People at Galilee

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Staying on Mission

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August 24, 2017

For many of us, the idea of going on a foreign mission trip is daunting. Not for Jordan Markwood.

“I would have to say that mission work is in my blood. My grandparents were missionaries in Cuba for 19 years and Haiti for 28. My dad was born and raised in Cuba. I have lost count of the number of mission trips I have been on but it is somewhere around twenty,” says Galilee’s Director of Music Ministry, who is also the choral director and Fine Arts Chair at Rock Ridge High School.

“I find joy in serving others! You see God working in so many ways when you stop focusing on yourself and start helping and learning from people. 

Jordan Markwood with new friends in the Dominican Republic.

 

Three weeks ago, Jordan traveled to the second largest city in the Dominican Republic.  He joined up with Renewed Hope Missions, a Florida-based United Methodist group that works with the Iglesia Evangelica Dominicana (IED) in the city of Santiago.  “This was my seventh trip to Santiago to work with this mission and the people of the IED church,” says Jordan.
 
“IED works with many communities, but the biggest focus in the past decade has been on the Cuesta Arena area. We helped build a cistern for clean water and also put up a two-story preschool. The children in the community were actively involved in this construction, which made a huge impact on their town.”
 
 Jordan’s mission team with teens from IED church and Santiago.

 

“This summer’s trip was geared toward the teens of Cuesta Arena. Pre-adolescents have been the focus of a lot of love and attention on earlier trips. They benefit directly from the preschool. They also are not afraid to jump right in and talk to us and request game partners, so they are well-served! It’s the teenagers who needed our attention this time. When we heard reports of many types of abuse in the community, we felt it was necessary to speak with teens and give them the love and respect they need.”
 
“Our program for these youth was called “Soy Alguien,” meaning “I Am Someone.” We began each day we with worship and then broke into two groups (10-13 and 14-older). The groups took a topic for the day, like “Con Valor” (“Of Value”) and discussed how this concept applies to them, their bodies, and their boundaries. Students spoke about how God views them, not as objects but as valued persons. The second day was about being renewed, “Renovado,” and how God can take anything that has happened to us and renew us, making even sad or broken parts of us whole, and giving us a fresh start. The third day was about the future, “Con Futuro.” Each student spoke about what they hoped to be someday and the steps needed to get there. We had them write their ideas on a big piece of paper and illustrate their dream job, signing their name to it.”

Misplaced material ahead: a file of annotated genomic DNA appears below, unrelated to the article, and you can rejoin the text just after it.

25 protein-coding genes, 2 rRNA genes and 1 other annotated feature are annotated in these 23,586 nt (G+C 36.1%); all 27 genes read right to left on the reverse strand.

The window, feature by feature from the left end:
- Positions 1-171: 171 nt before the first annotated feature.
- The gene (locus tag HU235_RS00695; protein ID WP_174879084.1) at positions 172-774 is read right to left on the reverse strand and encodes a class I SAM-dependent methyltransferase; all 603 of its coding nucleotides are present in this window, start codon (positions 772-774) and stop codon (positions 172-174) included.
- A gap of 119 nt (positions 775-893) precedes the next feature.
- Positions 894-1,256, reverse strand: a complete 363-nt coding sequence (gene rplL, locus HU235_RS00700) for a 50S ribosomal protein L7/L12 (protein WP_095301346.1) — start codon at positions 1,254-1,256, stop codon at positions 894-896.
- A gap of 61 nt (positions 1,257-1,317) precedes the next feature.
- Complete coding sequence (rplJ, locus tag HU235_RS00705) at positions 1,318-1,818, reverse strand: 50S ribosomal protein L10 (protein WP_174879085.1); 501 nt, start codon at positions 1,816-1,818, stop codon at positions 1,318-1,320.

“Aside from those serious topics, we also played a lot of volleyball! We shared stories and did other activities with the youth to show them that they are worthy of our time and our respect.”
 
 “Soy Alguien,” or “I Am Somebody” was the theme of the mission week.

 

“At the end of the week we tie dyed shirts that said “Soy Alguien” as a reminder to the kids of what we had done.  They also took a wall and wrote “Soy Alguien” on it and then each kid wrote a word that came to mind. Some of the words they wrote were:  renewed, with a future, of value, important, unique, happy, responsible, loved, and special.”
 
“The best part of the trip for me was that we took one of the youth from the community, Juan, who is an orphan, and made him a part of our mission team for the week. He worked with us, ate with us, and stayed with us as a full member of the team.  It was an amazing opportunity to provide him a different perspective on life, if just for a week. Juan is an amazing, devout, hard-working young man who has gone through so much in his life.  I hope that by being with us, he saw new possibilities for his future that he had never thought of before.”
 
For Jordan, mission trips are about more than construction projects, they are about building people up. And he knows that he gets back infinitely more than he puts in.
 
“When I am on a mission trip,” says Jordan, “I love to to use my musical gifts to serve and that has definitely been the case when I travel with Renewed Hope Missions. Sometimes I travel to Santiago solely to work with the praise group at the church and help them with rehearsals, music training, and leading worship.  The people there, especially the pastor and her family, have become my second family. I always look forward to visiting them and seeing how they are doing whenever I get the chance to go back to this other home.”
 

 

 

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